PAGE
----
In Lawtone-Bowles v. City of New York, the Southern District of New York granted in part, and denied in part, a Rule 12(b) motion to dismiss overtime claims advanced under the FLSA and New York Labor Law (“NYLL”). See No. 16-CV-4240 (AJN) (Sept. 22, 2017).
The plaintiffs worked for the Department of Homeless Services as Motor Vehicle Operators responsible for transporting homeless persons to temporary housing placements, train stations, and airports. The plaintiffs were generally scheduled for give shifts of eight hours and thirty minutes each week, with thirty minutes automatically deducted for uncompensated meal periods each day. They contended that they were not paid appropriate overtime because they often worked through their meal periods and the City failed to include their “night shift differential pay” when calculating the amount of overtime they were due.
The City attempted to attack the sufficiency of the pleadings under a string of Second Circuit authority that requires a plaintiff to allege, with some degree of specificity, the performance of at least 40 hours of work as well as uncompensated time in excess of 40. Specifically, the City alleged that the plaintiffs could not meet the pleading criteria set forth in Nakahata v. NY Presbyterian Healthcare System, 723 F.3d 192 (2d Cir. 2013) or Dejesus v. HF Mgmt. Servs., LLC, 726 F.3d 85 (2d Cir. 2013). The Court rejected the attack, finding that each of the plaintiffs were sufficiently precise in alleging the dates, amounts, and reasons for which they performed off-the-clock work. Accordingly, the Court denied this aspect of the City’s motion.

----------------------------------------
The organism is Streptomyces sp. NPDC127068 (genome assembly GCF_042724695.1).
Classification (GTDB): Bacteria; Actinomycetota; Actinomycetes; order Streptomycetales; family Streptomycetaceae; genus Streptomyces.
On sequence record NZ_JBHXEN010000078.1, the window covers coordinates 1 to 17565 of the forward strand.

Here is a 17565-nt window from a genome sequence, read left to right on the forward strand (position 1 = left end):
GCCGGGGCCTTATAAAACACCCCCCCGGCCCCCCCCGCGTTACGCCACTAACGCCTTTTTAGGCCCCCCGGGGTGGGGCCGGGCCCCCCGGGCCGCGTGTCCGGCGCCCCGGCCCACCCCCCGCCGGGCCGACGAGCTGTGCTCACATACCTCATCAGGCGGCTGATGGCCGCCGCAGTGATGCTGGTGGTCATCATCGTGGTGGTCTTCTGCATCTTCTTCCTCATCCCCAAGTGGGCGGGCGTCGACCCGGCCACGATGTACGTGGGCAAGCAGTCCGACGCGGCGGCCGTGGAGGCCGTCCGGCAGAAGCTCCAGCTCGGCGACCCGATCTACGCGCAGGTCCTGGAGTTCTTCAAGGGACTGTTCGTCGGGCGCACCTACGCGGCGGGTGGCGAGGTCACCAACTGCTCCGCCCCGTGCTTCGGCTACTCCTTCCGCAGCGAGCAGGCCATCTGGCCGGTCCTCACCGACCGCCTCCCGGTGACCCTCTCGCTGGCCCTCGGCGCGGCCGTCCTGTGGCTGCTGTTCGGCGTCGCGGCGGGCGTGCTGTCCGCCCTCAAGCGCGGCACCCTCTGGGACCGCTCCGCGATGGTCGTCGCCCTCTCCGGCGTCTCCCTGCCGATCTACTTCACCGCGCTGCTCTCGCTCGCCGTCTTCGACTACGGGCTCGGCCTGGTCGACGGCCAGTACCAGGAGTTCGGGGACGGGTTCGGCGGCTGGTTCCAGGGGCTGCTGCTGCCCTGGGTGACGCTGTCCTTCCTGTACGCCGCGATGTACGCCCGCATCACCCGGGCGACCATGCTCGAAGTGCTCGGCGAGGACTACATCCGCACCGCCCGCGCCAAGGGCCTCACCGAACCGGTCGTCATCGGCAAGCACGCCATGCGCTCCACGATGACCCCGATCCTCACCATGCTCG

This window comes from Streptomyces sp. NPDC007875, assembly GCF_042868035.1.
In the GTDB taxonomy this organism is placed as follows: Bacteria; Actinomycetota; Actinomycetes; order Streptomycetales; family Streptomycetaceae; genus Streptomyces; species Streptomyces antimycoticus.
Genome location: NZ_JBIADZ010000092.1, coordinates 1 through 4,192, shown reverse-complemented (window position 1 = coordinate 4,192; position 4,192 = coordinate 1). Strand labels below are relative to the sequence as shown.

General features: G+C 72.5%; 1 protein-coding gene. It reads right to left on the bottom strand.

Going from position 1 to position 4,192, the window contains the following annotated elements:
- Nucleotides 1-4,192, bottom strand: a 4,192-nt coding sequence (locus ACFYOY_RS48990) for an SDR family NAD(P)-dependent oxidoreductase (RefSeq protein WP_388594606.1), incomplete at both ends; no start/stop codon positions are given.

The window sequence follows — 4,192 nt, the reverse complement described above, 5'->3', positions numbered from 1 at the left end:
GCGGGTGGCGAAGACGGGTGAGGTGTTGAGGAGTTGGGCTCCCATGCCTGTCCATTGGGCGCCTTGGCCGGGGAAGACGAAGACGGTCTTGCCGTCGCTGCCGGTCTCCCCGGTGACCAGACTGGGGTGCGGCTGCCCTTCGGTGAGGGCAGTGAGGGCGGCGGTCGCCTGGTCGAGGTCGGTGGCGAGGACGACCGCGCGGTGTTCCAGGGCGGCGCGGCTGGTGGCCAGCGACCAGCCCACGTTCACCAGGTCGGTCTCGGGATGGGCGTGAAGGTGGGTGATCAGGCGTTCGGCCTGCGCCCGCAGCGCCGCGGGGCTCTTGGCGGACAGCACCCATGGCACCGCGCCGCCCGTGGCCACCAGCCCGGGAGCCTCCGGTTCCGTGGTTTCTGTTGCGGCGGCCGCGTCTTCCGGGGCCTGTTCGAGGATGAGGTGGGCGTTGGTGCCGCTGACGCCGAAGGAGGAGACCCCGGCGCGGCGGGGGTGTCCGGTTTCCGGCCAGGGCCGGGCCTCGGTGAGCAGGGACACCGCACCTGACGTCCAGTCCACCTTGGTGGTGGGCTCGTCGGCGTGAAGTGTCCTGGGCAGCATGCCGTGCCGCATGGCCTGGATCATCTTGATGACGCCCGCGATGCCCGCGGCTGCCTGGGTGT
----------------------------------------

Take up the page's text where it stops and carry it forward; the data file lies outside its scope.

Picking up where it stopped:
As we have reported elsewhere on this blog, Second Circuit precedent does provide ammunition for employers to attack the sufficiency of the pleadings. Here, as set forth above, the Court found the attack misplaced as it found the allegations to meet the Second Circuit’s pleading standard. However, employers should keep in mind that, even if the City was successful on its motion, the likely result would have been a dismissal without prejudice. The plaintiffs likely would have been provided with an opportunity to amend their complaint. The case would not be over. Thus, employers should exercise caution in advancing a motion of this type, and should only do so where strategic value lies elsewhere.